Monday, December 22, 2008

Happy Holidays

I haven't blogged in a bit here. I can blame it on the rain, or the lethargy after finishing NanoWriMo, but mostly it's because I haven't had anything to say regarding the craft. However, today, I do, and I present to you:

Social networking and the Writer.

I like going to the zoo. Who doesn't? The zoo has many critters behind fences, nets, and glass, and sometimes I come away from a zoo visit wondering really, who is being protected from whom. It's an interesting anthropological exercise also, going to the zoo. I watch the critters, and I watch the people who watch the critters, and I'm pretty sure that someone watches me but I can't catch them out of the corner of my eye when I spin around.

In a way, writing is like going to the zoo. I watch and then write from my experiences. But not my experiences really, more like the experiences that I imagine that the meerkats imagine that I have.

It's the holiday season now. There are office parties to go to. What that means is dressing up to go to the zoo. Only now the viewers and the viewees are separated by cocktail dresses and punchbowls. We eat, drink, and then try to leave before the dividing line gets too blurred and we end up howling with the rest.

And then, once the alcohol- and food-induced haze has faded, and I can once again remember my name and address, I will sit down and I will write.

Thursday, December 11, 2008

If Life Were A Romance Novel….

Reality stinks. It really stinks. You wake up in the morning and think about how much you don’t want to go to work. Then, you look at the ceiling and realize that if you want to keep the ceiling over your head, you have to go. Sigh. Next, you arrive at work and sit in a boring meeting or listen to your boss talk about things that give you heartburn for eight hours, working between interruptions. If you’re single, you go home to an empty house or a houseful of roommates that you would really like to avoid. If you’re married, you go home to a husband and his dirty socks or to your kids and their litany of complaints. See reality stinks. Ok, ok….this might not be an everyday experience, but it is one that happens way too often for most people’s comfort.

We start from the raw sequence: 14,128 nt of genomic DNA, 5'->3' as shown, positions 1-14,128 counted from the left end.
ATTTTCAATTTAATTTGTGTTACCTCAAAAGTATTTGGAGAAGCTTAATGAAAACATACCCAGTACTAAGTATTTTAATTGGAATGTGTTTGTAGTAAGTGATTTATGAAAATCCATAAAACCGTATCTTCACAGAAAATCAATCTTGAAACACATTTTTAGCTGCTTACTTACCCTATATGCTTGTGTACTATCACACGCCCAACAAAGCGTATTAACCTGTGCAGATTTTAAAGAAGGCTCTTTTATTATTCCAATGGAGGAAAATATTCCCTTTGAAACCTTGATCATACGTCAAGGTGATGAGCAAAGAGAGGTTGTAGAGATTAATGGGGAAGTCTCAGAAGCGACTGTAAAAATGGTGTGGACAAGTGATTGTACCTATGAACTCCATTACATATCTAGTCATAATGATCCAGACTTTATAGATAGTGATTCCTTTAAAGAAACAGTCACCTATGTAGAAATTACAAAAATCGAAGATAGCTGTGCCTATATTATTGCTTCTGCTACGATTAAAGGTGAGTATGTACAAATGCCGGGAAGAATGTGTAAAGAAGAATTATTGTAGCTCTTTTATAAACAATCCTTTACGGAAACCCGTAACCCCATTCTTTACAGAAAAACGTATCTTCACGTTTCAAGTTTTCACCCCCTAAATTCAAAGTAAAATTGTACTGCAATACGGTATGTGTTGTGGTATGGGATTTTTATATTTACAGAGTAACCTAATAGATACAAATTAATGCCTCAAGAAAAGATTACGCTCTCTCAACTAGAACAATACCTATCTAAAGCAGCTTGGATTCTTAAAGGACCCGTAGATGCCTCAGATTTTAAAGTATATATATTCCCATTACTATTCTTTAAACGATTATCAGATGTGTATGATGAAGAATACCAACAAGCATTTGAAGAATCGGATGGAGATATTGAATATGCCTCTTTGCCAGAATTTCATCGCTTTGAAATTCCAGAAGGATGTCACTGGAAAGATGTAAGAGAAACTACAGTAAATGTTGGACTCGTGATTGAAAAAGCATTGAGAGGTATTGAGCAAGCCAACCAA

Life would be better if it were a romance novel.

Every girl would have a hero and a happily ever after. Money wouldn’t be an issue. Small business owners wouldn’t have to worry about payroll or health insurance for their employees. Good looking, protective, honorable, single CEOs would be all over the place like autumn leaves. Ranchers and farmers would always have plenty of money. Women would always look like a million bucks and if they didn’t, the good looking CEO wouldn’t care. Love and marriage means forever.

Life would be better if it were a romance novel….or would it?

Every girl would have a major problem. A malicious stalker. A kidnapped child. A business about to be taken over. A fiancĂ© who isn’t what he seems. An evil mother or sister that wants to cause problems. The world would be in constant peril from unseen forces, sometimes supernatural unseen forces. Every hero would have had a troubled childhood or been scarred forever by a woman. Yes, he has a successful career, but he doesn’t have anything that matters. He’s sworn off marriage, but he doesn’t really mean it. He’s just waiting for the right woman. Doesn’t that sound like a barrel of laughs for the poor unsuspecting heroine to deal with? Doesn’t she have enough problems with the malicious stalker, kidnapped child, failing business, and evil mother?